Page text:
The percentage of mail-in ballots rejected in Harris County during last week’s primary skyrocketed compared to the last midterm election — a change the county elections administrator has blamed on the state’s strict new election law.
Of the 36,878 mail ballots received in time for the 2022 primary, 6,888 were rejected specifically due to new ID requirements related to Senate Bill 1. That’s about 19%.
SB 1 required Texans seeking to vote by mail to include their driver’s license number of Social Security number on both their application and the carrier envelope for the application and ballot. Many voters neglected to fill out one or both of these, or filled out the wrong number, and were flagged for rejection as a result.
“These requirements are new and specific to SB 1, so as we were processing and looking through the number of mail ballots we received, we were also tracking those that had issues specific to the ID requirements,” said Leah Shah, director of communications and voter outreach for the Harris County Elections Administrator.
By comparison, Harris County rejected 135 mail ballots for all causes during the 2018 primary out of a total of 48,473 mail ballots received – a total of less than 0.3%.
“There are a number of reasons why we’re seeing a lower number of people voting by mail in this year,” Shah said. “That has to do first with delayed redistricting…processes and the ability for campaigns to get mail ballot applications out to voters. Also, it depends on the primary year and the number of hotly contested races that we see.”
Of the 7,750 mail ballots originally flagged for rejection due to ID issues, 849 were able to correct their ballots by the deadline. An additional 13 were unable to do so, or opted out of voting by mail altogether, and cast their ballots in person.
Shah SB 1 led to widespread confusion among voters, pointing to an explosion of 8,000 calls the office had received between January and March 1 for help navigating the voting process.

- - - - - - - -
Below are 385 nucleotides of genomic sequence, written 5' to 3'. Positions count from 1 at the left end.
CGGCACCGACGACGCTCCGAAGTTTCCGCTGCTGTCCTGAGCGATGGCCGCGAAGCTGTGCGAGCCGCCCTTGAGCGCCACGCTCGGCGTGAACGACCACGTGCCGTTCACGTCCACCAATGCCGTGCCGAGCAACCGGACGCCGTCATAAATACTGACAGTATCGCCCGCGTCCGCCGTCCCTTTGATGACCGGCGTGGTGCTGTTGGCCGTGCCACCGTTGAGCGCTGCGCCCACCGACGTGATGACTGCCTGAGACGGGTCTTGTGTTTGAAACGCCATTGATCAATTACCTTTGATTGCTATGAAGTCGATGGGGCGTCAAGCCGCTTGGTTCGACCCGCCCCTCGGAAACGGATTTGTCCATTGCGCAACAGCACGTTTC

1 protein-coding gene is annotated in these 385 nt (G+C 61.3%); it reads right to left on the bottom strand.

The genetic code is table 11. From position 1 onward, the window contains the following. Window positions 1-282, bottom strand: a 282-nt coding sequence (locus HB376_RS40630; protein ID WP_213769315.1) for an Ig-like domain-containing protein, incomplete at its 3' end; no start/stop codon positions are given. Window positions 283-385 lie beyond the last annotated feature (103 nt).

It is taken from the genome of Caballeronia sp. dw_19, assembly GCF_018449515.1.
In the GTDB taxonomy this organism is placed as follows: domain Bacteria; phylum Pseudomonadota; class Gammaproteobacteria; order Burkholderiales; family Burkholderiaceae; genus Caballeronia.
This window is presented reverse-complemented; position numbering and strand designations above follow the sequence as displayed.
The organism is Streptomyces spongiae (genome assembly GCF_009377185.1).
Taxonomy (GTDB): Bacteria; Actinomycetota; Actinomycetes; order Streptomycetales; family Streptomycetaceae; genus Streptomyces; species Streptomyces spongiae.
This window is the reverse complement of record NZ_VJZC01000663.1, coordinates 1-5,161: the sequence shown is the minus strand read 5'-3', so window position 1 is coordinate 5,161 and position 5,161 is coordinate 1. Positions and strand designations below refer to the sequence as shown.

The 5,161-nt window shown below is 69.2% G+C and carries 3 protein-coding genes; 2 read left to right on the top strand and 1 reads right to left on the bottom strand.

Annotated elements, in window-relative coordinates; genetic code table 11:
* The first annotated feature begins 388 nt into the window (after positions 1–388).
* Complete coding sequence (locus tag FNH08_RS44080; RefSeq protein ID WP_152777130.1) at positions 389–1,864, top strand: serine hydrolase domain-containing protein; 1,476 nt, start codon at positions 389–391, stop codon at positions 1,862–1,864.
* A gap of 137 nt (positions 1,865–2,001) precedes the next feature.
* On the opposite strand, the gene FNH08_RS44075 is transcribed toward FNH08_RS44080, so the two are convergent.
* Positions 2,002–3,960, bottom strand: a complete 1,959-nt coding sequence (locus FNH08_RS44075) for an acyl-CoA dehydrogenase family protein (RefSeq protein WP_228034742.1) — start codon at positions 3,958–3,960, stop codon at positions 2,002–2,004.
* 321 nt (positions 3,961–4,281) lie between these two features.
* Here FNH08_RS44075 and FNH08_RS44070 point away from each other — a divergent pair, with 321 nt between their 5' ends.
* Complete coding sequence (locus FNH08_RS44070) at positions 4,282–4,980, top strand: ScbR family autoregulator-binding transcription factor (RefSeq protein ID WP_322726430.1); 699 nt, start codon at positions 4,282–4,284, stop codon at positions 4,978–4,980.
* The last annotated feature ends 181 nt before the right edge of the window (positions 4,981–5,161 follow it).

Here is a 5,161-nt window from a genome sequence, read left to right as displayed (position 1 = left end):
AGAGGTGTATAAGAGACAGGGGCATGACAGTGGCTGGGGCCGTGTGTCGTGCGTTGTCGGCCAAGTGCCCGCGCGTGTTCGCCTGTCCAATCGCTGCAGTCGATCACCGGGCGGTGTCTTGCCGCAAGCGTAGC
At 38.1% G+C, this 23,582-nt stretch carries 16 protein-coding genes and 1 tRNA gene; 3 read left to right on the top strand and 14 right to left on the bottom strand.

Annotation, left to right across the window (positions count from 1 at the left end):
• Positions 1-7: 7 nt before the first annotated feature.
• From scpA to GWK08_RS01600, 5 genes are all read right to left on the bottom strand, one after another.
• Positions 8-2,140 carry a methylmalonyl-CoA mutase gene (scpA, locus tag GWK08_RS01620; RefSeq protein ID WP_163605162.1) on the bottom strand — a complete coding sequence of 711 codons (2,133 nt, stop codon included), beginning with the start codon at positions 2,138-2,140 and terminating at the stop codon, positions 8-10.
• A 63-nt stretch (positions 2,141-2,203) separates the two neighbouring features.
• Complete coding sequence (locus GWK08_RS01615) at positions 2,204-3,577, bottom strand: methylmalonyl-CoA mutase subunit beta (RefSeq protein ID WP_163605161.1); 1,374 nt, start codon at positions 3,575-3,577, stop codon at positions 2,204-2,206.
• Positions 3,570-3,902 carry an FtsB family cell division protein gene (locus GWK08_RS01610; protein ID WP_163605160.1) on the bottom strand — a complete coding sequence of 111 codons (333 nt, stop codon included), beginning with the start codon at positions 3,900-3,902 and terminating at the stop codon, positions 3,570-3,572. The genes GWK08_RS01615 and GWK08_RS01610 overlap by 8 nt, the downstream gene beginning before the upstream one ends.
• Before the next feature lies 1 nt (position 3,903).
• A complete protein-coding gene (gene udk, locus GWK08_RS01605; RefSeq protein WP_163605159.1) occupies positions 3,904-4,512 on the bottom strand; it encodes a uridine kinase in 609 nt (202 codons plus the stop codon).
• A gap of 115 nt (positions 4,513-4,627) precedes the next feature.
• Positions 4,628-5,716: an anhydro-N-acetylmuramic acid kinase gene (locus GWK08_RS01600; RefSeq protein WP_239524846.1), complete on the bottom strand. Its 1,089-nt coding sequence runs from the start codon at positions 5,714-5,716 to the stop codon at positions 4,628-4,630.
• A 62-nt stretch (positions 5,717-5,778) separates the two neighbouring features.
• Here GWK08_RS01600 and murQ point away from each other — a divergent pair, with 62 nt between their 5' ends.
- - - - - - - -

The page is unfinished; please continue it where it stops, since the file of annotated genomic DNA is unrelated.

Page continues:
As a result, the office doubled the number of staff dedicated to voter outreach.
The law led to higher rejection rates across the state. In Travis County the mail-in ballot rejection rate was 8%, up from about 2% in 2018. Williamson County saw an 11.5% rejection rate, what that county’s elections administrator told KUT was “absolutely higher than anything we’ve ever encountered before.”
In a statement, Harris County Elections Administrator Isabel Longoria said that, since its formation in 2020, the office had increased the number of registered voters in a non-presidential year, increased turnout in nearly every election it hosted, and increased access to voting by mail.
“These restrictive voting laws continue to undermine our efforts to expand voter access and instead make voting harder,” Longoria said.
Longoria resigned earlier this week under a torrent of pressure from both parties, following a nearly 30-hour delay in the release of vote totals after polls closed on primary election night and the misplacement of more than 10,000 mail ballots in the unofficial count.
Longoria said she would remain in office until July 1, pending the selection of her replacement. “I remain committed to the office and its mission, and hope to aid in defeating harmful rhetoric to ensure successful elections in the future,” Longoria said.
The Harris County Republican Party has filed a lawsuit against Longoria, seeking independent oversight of future elections, including the primary runoff election scheduled for late May.
Republican Commissioner Tom Ramsey has been one of the advocates insisting on such oversight.
“In my opinion, the repetitive dysfunction of the unelected and frankly unaccountable County Elections Administrator Longoria is simply unbelievable,” Ramsey told Houston Public Media on Monday. “Clearly, she is not qualified, or clearly, does not understand what it takes to run an election of this magnitude, or maybe of any magnitude.”